Arizona Bioscience News: COVID-19 in Arizona; SARRC expanding to Scottsdale; Valleywise Health upgrading

April 22, 2021

By Matt Ellsworth

TGen North in Flagstaff has launched a publicly accessible dashboard to track COVID-19 variants in Arizona and is analyzing up to 1,100 samples a day using genomic sequencing. The B.1.1.7 variant, first spotted in the U.K., is appearing in 60-80% of recent samples tested by Arizona State University. And vaccine appointments are becoming easy to find in many areas as supply is meeting demand.

TGen implements dashboard tracking COVID-19 variants in the state / Arizona Daily Sun

As B.1.1.7 variant becomes dominant In Arizona, younger people are at risk / KJZZ

Spread of COVID variant concerning to ASU expert / Arizona Public Media

People in Arizona who want a COVID-19 vaccine have lots of choices / Arizona Republic

As vaccine supply meets demand, Arizona maps path forward / 12 News

Arizona vaccination rate falling, health officials reach out to underserved communities /

State-run vaccination clinic begins operations at Northern Arizona University / Arizona Daily Sun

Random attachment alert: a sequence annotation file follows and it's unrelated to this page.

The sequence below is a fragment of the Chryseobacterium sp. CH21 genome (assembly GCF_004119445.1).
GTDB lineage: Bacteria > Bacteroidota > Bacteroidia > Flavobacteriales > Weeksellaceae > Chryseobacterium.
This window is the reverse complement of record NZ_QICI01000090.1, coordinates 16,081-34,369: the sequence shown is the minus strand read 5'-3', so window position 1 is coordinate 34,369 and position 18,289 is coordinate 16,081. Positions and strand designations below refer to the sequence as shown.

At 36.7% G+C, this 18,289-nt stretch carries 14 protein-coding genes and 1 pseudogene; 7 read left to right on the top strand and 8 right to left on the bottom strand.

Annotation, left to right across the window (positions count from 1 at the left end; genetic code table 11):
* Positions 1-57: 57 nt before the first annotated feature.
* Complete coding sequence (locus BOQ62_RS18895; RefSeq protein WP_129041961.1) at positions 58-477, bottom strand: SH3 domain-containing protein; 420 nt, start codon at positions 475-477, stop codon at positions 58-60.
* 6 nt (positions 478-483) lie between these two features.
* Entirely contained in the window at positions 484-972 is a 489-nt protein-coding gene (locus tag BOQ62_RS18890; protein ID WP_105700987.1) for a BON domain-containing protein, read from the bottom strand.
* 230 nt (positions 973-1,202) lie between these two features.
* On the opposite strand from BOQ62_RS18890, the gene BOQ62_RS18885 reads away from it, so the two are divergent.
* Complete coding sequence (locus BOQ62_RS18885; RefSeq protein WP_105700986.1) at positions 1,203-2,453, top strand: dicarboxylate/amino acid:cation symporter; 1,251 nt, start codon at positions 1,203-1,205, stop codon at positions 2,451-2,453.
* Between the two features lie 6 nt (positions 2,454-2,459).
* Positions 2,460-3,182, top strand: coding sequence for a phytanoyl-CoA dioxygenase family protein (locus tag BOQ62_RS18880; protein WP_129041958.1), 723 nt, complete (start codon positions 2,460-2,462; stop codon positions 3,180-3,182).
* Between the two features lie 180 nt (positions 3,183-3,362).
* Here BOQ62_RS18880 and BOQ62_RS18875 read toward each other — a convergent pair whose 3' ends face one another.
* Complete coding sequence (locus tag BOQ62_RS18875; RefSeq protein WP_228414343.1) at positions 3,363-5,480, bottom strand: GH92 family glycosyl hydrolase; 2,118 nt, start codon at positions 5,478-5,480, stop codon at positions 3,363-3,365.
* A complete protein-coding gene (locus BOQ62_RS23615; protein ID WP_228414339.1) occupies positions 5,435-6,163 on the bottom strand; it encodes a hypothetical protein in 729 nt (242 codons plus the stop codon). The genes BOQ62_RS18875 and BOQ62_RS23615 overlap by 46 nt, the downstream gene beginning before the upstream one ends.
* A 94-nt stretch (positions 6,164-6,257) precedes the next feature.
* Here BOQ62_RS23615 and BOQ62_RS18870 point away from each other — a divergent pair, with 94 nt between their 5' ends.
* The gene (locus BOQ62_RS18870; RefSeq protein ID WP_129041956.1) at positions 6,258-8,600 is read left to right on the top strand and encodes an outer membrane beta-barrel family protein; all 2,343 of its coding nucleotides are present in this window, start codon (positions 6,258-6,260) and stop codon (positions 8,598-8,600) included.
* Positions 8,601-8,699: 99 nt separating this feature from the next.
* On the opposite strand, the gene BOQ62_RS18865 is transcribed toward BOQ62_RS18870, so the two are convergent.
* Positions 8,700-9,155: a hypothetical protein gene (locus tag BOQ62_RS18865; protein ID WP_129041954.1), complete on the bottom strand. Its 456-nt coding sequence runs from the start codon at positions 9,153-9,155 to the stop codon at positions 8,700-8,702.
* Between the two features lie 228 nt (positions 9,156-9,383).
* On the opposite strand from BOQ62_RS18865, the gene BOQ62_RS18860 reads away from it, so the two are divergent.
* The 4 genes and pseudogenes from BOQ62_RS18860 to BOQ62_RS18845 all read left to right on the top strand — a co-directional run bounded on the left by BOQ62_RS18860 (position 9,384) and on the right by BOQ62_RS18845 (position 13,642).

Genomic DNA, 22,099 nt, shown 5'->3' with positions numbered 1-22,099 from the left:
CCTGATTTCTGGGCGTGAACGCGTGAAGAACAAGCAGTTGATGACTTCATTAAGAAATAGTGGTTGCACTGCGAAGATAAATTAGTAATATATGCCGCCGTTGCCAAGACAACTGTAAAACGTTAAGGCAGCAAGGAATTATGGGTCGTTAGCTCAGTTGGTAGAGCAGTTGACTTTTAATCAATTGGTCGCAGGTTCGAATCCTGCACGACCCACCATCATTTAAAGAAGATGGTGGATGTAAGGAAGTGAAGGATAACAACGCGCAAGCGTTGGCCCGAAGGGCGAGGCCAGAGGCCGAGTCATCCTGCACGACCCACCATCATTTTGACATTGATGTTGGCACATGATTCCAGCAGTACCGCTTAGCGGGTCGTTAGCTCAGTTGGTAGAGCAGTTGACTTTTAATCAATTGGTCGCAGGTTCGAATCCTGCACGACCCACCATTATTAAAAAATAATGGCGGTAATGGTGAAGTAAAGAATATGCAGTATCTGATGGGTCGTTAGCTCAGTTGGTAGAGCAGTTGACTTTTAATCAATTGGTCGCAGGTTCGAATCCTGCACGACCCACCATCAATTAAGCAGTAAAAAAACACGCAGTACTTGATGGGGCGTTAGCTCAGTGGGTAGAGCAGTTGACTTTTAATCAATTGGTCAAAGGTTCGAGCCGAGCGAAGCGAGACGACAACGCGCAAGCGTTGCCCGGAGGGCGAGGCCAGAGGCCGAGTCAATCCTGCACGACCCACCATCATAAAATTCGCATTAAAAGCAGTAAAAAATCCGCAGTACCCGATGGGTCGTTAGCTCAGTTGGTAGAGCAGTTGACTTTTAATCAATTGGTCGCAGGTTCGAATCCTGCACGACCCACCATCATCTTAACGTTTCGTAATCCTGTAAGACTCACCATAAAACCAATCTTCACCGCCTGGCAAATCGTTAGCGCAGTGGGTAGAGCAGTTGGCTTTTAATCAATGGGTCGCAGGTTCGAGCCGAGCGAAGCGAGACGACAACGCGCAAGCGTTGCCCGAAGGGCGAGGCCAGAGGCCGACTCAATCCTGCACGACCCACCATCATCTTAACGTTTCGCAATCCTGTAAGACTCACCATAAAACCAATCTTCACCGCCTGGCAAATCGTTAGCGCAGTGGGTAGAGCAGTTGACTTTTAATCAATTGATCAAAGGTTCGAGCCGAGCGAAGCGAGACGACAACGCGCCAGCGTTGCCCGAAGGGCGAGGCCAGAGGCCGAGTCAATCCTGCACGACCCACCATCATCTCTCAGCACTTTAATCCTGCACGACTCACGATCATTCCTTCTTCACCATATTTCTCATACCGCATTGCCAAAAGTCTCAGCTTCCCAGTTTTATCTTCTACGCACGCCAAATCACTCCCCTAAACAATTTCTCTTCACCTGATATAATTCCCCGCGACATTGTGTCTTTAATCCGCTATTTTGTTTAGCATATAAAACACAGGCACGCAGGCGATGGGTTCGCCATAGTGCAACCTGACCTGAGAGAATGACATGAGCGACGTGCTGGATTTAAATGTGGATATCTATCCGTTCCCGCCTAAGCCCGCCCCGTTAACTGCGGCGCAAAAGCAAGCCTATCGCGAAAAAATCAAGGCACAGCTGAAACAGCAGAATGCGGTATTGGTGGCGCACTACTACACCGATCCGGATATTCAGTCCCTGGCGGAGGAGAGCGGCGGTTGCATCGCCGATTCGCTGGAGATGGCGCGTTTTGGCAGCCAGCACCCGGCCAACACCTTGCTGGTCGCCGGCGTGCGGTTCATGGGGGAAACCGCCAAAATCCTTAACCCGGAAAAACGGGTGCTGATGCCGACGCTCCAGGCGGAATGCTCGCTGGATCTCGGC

Some Arizona pets testing presumptive positive for COVID-19 / ABC 15

ASU President Crow expects only vaccinated to be on campus in fall / KTAR

NAU, ASU report over 100 active COVID-19 cases as spring semester nears end / Arizona Republic

Phoenix-based autism research center expanding to Scottsdale / KTAR

Southwest Autism Research and Resource Center will expand into a Scottsdale neighborhood center with two of its intervention programs—the Comprehensive Behavioral Program and the Community School.

Maricopa County healthcare system, Valleywise, undergoes major overhaul / Chamber Business News

Valleywise Health, Maricopa County’s healthcare system for low-income, underserved and ethnically diverse populations, is undergoing a major transformation, including a major upgrade and a new 10-story tower for its public teaching hospital in central Phoenix.

UA researchers studying health risks among women firefighters /

University of Arizona researchers have started a three-year study of the health of women firefighters to determine if hazards on the job could put them at higher risk for cancer and miscarriages.

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